“So far like the present period”
Very superficially, Zimbabwe and Uganda have a lot in common. Both (with some politically driven exceptions) are quite close to the UK in cultural and society terms; and both are striving to retain or retrieve a reputation for growth, strength and stability. Less superficially, they are also forms of a political mono-culture, increasingly built around the personality of either a very small group, or more especially one person. Both countries are of interest to the UK, and to other – allied – donors and like-minded countries and organisations; and both seek to balance “traditional” donor and investment interests with those of “non-traditional” partners such as China, Malaysia and Turkey.
But clearly the two countries are also very different. Zimbabwe is a form of pariah where even the non-traditional partners seem amenable to more “western” rhetoric about rule of law and stability (in part because not even they have been able to profit from their investments there). Uganda apparently enjoys diverse international investment and hosts a range of donors with relatively well funded programmes.
Beneath these apparently different veneers run similar issues, just at different stages of gestation. In each case, the governance culture (and the benefits it returns to ordinary people and international partners) is arguably in post-peak decline. And both either face or have made choices which have cemented this downward trajectory. Both face future choices which offer the chance to either arrest the decline or to embark on a new, more positive, path. Or not.
“The spring of hope or the winter of despair”
In the case of Zimbabwe (where the decline is marked and advanced), proximate choices over future leadership will set the tone for the near future and ordinary people will be in for a rough ride in the near term. The options appear to be spiralling off a cliff edge or bumping along the bottom whilst the political classes work towards generational change.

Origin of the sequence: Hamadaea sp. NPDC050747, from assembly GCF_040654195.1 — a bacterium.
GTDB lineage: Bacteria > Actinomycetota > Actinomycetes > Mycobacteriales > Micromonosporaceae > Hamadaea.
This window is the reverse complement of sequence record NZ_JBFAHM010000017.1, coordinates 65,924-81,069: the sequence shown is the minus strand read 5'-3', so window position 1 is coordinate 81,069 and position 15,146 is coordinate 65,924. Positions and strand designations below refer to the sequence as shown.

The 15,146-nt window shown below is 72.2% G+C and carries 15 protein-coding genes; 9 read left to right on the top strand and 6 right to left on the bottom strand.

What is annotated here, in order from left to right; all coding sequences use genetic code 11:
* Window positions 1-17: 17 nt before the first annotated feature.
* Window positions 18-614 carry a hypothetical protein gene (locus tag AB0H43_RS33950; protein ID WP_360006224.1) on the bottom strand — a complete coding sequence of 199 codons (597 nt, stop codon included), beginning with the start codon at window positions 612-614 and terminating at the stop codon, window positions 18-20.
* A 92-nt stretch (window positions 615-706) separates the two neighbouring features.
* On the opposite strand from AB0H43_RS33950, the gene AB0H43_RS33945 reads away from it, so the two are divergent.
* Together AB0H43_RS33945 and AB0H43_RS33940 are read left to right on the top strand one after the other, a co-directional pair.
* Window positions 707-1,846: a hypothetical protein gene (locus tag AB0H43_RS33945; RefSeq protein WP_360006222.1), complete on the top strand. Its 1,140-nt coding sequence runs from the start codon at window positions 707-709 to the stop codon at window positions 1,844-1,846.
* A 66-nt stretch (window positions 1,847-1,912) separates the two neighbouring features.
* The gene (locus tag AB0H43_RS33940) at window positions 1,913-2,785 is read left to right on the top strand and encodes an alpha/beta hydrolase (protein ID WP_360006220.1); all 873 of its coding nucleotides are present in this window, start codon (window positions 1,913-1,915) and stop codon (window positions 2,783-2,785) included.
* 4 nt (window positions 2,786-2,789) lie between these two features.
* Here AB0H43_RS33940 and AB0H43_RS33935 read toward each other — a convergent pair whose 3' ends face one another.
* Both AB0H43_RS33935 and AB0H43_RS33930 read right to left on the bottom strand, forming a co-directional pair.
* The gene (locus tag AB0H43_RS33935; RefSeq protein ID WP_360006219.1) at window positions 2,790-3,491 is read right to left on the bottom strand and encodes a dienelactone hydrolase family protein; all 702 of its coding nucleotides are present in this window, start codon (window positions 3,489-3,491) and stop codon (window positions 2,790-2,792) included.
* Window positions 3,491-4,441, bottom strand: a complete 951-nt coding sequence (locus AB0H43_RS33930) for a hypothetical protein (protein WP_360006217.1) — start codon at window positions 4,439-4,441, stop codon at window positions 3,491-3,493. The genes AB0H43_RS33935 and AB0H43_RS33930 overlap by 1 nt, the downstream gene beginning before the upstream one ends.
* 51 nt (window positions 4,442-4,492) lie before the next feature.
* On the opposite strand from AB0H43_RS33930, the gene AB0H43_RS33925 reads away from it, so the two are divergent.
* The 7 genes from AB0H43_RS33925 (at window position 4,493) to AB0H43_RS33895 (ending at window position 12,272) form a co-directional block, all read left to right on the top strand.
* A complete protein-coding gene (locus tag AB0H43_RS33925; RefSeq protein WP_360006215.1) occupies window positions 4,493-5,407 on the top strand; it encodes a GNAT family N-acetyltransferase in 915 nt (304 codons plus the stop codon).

In Uganda (which is still riding relatively high), the choice appears to be between an exclusive and increasingly self-interested political class and managing a transition over time which allows a younger generation to stretch their wings.
“We had everything before us; we had nothing before us.”
In Zimbabwe, a sense of wary fatigue seems to pervade donor counsels. The next steps are all in the hands of the political elite and they must make their choices and live with the consequences. There is a need to help ordinary people manage the change which affects them, but donors are not yet planning for this kind of future. They are likely to do so, but probably too late to be really effective.
In Uganda, where donors are clearly repositioning themselves to work around an immutable political culture, the opportunities are more (but not completely) concrete. For some donors, the entry point may turn out to be managing local tension in areas (the north and the west) which host significant refugee communities. Others are seeking much larger and broader programmes of support to the north with a focus on infrastructure and services. But most acknowledge that governance will be an essential part of any larger package.